「海のいいつたえ」 (Umi no Ītsutae)
“The Way of the Sea”

So far, I can attest that this is a really good series in the making.

It continues to amaze me how real this world feels every passing week. It’s not that I imagine such a world could exist, but rather that the characters and the situation feel real, they feel like something that, if they did exist, would more or less work in the same way as they’re portrayed. There’s a logic to the seeming un-logic of people living underwater and their various problems with the people of the land, particularly, as we’re told this week, in the truth about the prejudices between land and sea.

Of the two sides, I think the prejudices of the sea people are explored a bit more thoroughly than those of the land, but they’re not exclusive either. On the wake of Akari’s possible banishment from the underwater village, we learn that there’s a very specific reason for why people leave when they fall in love with people of the land. It would seem that the quality that allows the sea people to live, a substance called Ena that sticks to skin from birth, is not present in the children from a union between land and sea. As a result, the child of a mixed parentage would be unable to survive underwater, and thus the sea parent would be forced to leave the village in order to raise that child. Of course, necessity seems to have become tinged with prejudice and anger over time. There’s no reason to banish someone so that they lose all contact with their friends and family just because they “married out”, for instance, nor is there any reason to view such a union as “betrayal”, were it not for one somewhat understated fact. Akari, for instance, mentions that there are only “about four” marriageable guys her age in the village, and that getting married is thus somewhat difficult. We also see that Hikari, Manaka, and the others seems to have been the sole students at their old middle school, a place that held exactly four desks and a picture of a slightly younger group. That seems to speak volumes about the social situation and thus the friction between the land and the sea; the sea population is dropping. Dramatically. Even worse, when a sea person leaves to marry above the land, that lessens the reproductive potential of the village; a person who could raise a child under the sea now has to leave to raise their mixed children above the waves. That leads to uneasiness on the part of the remaining umi no hito, who are watching their community and culture slowly die away, and to understandable but misplaced resentment toward the world outside the water.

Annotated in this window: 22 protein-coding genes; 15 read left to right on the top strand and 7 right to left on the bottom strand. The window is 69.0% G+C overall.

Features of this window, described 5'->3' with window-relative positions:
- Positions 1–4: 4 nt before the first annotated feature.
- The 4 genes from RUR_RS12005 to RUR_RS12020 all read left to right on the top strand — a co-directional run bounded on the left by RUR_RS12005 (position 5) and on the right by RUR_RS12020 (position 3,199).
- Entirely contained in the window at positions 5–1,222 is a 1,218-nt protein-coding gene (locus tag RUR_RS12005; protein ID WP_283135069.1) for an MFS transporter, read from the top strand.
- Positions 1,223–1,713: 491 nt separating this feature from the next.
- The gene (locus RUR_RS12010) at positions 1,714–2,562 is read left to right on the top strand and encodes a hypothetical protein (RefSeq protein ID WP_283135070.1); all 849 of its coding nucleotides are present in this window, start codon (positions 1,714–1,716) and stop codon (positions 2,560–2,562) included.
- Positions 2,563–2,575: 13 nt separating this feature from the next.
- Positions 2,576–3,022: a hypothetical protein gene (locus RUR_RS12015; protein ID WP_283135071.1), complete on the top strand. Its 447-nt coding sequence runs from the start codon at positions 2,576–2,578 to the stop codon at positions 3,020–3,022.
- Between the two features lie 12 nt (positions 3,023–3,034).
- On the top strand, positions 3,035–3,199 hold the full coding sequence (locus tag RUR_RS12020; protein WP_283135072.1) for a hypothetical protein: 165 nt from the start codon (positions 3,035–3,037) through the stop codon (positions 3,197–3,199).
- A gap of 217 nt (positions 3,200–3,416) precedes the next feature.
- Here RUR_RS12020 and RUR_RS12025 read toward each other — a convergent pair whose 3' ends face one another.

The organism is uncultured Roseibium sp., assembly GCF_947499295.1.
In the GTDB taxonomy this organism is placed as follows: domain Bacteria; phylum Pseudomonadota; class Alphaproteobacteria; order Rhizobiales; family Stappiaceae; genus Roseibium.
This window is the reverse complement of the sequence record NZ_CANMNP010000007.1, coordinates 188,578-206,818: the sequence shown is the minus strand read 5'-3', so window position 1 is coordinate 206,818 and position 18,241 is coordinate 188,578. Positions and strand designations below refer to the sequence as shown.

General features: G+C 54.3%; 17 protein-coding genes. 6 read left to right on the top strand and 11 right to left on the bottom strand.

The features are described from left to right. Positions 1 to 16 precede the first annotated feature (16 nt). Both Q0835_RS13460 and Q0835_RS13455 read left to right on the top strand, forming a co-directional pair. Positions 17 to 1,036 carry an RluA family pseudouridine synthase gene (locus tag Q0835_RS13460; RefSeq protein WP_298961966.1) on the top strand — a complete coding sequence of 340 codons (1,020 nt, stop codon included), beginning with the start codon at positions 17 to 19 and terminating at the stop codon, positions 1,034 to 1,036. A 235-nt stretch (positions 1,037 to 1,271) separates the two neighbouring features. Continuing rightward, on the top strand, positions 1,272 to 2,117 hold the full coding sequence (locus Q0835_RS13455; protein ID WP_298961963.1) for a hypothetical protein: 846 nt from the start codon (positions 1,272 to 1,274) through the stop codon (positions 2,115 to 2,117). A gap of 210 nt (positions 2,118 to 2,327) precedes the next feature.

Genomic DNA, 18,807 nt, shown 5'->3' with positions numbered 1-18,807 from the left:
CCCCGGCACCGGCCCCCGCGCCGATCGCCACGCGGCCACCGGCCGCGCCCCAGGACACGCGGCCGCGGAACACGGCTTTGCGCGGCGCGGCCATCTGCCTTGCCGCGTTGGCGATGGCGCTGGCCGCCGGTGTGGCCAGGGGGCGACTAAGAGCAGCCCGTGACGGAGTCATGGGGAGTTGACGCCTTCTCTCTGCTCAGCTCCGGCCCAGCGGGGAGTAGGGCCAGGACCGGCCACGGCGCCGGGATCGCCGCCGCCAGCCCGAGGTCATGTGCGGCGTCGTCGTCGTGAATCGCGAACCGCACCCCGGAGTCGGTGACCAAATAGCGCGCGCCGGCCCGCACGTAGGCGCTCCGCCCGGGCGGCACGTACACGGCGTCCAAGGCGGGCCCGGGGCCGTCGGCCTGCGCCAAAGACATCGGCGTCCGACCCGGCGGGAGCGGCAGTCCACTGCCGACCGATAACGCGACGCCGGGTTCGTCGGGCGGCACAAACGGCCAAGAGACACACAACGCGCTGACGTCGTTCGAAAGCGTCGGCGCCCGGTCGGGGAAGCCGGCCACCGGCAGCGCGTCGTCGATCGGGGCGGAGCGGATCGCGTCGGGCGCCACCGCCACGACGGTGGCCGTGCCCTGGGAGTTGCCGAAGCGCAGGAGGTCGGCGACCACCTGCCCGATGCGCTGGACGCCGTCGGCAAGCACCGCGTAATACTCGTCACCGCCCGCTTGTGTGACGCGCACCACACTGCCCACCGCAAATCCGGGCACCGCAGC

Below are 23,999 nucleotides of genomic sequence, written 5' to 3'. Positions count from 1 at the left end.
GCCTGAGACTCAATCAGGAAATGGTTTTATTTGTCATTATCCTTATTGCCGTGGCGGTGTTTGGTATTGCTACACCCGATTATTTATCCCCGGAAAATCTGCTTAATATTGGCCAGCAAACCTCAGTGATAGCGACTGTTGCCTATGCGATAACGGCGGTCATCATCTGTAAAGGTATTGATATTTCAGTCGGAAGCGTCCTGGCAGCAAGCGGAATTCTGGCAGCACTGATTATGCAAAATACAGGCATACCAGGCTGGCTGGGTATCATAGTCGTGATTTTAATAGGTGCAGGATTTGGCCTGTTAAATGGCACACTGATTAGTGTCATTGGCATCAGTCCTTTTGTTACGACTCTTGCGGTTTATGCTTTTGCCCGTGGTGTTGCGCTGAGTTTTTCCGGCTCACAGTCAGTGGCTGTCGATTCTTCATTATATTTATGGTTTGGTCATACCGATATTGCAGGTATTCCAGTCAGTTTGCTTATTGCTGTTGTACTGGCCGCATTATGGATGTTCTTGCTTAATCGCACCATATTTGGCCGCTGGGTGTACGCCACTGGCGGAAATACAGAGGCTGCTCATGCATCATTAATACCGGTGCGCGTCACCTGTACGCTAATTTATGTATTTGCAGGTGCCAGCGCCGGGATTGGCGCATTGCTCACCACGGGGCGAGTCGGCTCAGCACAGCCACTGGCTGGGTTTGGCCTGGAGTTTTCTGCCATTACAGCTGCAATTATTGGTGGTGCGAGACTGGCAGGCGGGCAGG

Then there’s Akari and the question of what’s the right path for her in such a situation. The relationship between Akari and Hikari is, for one thing, very caring in a sort of delicate way. Akari tried to become dependable and motherly to her younger brother once their mother was gone, but her maturity isn’t who she truly is. Like any normal person of that age, she loves and wants to be with the one she loves, but thanks to her duty to family and culture, decides to give her own desires up. But as Manaka says, there’s nothing wrong with wanting to be with the person you love, though it’s scary to think of leaving everything you know and care about behind. How do you choose between two worlds, two lives, that you cherish equally for different reasons? What will Manaka choose when it comes down to Tsumugu and her life under the sea?




    1. While I certainly won’t call him likeable,we did see in this episode that he’s at least self-conscious,which is the 1st step towards improvement.It’ll probably take a while for me to like him(if ever) but then again,we got 2 whole cours.Still,the sooner the better and looks like this episode delivered a bit on the “sooner” part.

      Nagi no Asukara will probably still end up being my 3rd or 4th favorite show this season even if I won’t end up liking Hikari.

    2. he is basically a middle-school students at age of what..13-14?they are supposed to be annoying brats quite a bit at this stage.
      however, as MgMaster claimed, he is at least aware to himself..well not completely.
      moreover, it’s the step toward grown-up man. so he is kinda in the middle of maturity-process. his life changing, he doesn’t fully understand himself and the environment (which is troublesome enough)…so it’s only natural and genuine all that stuff, it reflects the true colors of that age IMO. that’s why this show isn’t only about complexity in relationships, it’s combines the problems in their society and the process of growing up. that’s what make it interesting..so many aspects combined together.

  1. I think the betrayal issue is simply because the sea people are clearly in decline (as witness Akari’s lament about eligible sea-men (sorry) and thus, every person who marries an outsider is contributing to the decline of the population.

      1. On the contrary, I think you made the point very clearly – I’m just reiterating that in my opinion this prejudice is at the very least defensible, it not justifiable. The sea kiddos are in big trouble, and desperate times call for desperate measures.

  2. so let me get this straight..in the end it’s a matter of evolution (?)
    sea people has declined (LOL like jinrui XD) ’cause one doesn’t get Ena unless he is “pure sea blood” like Kihara-kun(?).
    yet the elders somehow try to..maintain the tribe, but obviously with only 4-5 middle-school students(our MCs) and about 4-5 others in Akari’s age..it’s a problem. I can understand their fear of assimilation in the land’s population. but, if that’s the case..is exile justified?